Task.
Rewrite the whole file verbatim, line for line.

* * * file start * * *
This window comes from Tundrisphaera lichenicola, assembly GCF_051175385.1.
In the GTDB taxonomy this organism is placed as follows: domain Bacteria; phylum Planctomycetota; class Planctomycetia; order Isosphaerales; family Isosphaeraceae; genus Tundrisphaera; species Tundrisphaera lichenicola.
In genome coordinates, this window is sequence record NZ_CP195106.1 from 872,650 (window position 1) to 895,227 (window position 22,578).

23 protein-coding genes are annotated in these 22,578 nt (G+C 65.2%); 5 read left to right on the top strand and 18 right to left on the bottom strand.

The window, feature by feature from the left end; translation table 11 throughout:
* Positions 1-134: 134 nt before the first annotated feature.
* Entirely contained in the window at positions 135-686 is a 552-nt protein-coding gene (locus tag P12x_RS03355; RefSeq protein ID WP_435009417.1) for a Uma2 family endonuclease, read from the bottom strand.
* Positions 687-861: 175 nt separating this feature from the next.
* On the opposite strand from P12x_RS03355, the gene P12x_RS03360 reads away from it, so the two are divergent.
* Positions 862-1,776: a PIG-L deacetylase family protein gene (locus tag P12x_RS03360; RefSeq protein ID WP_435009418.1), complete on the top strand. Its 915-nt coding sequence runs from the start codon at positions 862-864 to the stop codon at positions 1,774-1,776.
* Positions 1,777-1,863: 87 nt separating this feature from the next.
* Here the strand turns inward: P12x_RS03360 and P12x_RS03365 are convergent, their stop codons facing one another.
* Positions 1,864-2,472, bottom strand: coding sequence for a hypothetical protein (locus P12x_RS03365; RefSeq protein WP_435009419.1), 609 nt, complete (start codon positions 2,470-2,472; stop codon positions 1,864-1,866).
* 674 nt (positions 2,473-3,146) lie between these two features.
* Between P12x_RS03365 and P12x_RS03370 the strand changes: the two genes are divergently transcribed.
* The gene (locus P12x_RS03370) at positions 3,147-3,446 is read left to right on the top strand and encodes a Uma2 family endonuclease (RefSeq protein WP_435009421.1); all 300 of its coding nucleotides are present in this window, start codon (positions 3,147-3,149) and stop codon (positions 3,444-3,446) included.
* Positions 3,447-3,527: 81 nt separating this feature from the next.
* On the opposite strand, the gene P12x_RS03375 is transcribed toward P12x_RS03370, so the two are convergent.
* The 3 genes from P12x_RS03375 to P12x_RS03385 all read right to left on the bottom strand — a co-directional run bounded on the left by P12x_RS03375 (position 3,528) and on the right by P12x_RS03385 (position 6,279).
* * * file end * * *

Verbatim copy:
This window comes from Tundrisphaera lichenicola, assembly GCF_051175385.1.
In the GTDB taxonomy this organism is placed as follows: domain Bacteria; phylum Planctomycetota; class Planctomycetia; order Isosphaerales; family Isosphaeraceae; genus Tundrisphaera; species Tundrisphaera lichenicola.
In genome coordinates, this window is sequence record NZ_CP195106.1 from 872,650 (window position 1) to 895,227 (window position 22,578).

23 protein-coding genes are annotated in these 22,578 nt (G+C 65.2%); 5 read left to right on the top strand and 18 right to left on the bottom strand.

The window, feature by feature from the left end; translation table 11 throughout:
* Positions 1-134: 134 nt before the first annotated feature.
* Entirely contained in the window at positions 135-686 is a 552-nt protein-coding gene (locus tag P12x_RS03355; RefSeq protein ID WP_435009417.1) for a Uma2 family endonuclease, read from the bottom strand.
* Positions 687-861: 175 nt separating this feature from the next.
* On the opposite strand from P12x_RS03355, the gene P12x_RS03360 reads away from it, so the two are divergent.
* Positions 862-1,776: a PIG-L deacetylase family protein gene (locus tag P12x_RS03360; RefSeq protein ID WP_435009418.1), complete on the top strand. Its 915-nt coding sequence runs from the start codon at positions 862-864 to the stop codon at positions 1,774-1,776.
* Positions 1,777-1,863: 87 nt separating this feature from the next.
* Here the strand turns inward: P12x_RS03360 and P12x_RS03365 are convergent, their stop codons facing one another.
* Positions 1,864-2,472, bottom strand: coding sequence for a hypothetical protein (locus P12x_RS03365; RefSeq protein WP_435009419.1), 609 nt, complete (start codon positions 2,470-2,472; stop codon positions 1,864-1,866).
* 674 nt (positions 2,473-3,146) lie between these two features.
* Between P12x_RS03365 and P12x_RS03370 the strand changes: the two genes are divergently transcribed.
* The gene (locus P12x_RS03370) at positions 3,147-3,446 is read left to right on the top strand and encodes a Uma2 family endonuclease (RefSeq protein WP_435009421.1); all 300 of its coding nucleotides are present in this window, start codon (positions 3,147-3,149) and stop codon (positions 3,444-3,446) included.
* Positions 3,447-3,527: 81 nt separating this feature from the next.
* On the opposite strand, the gene P12x_RS03375 is transcribed toward P12x_RS03370, so the two are convergent.
* The 3 genes from P12x_RS03375 to P12x_RS03385 all read right to left on the bottom strand — a co-directional run bounded on the left by P12x_RS03375 (position 3,528) and on the right by P12x_RS03385 (position 6,279).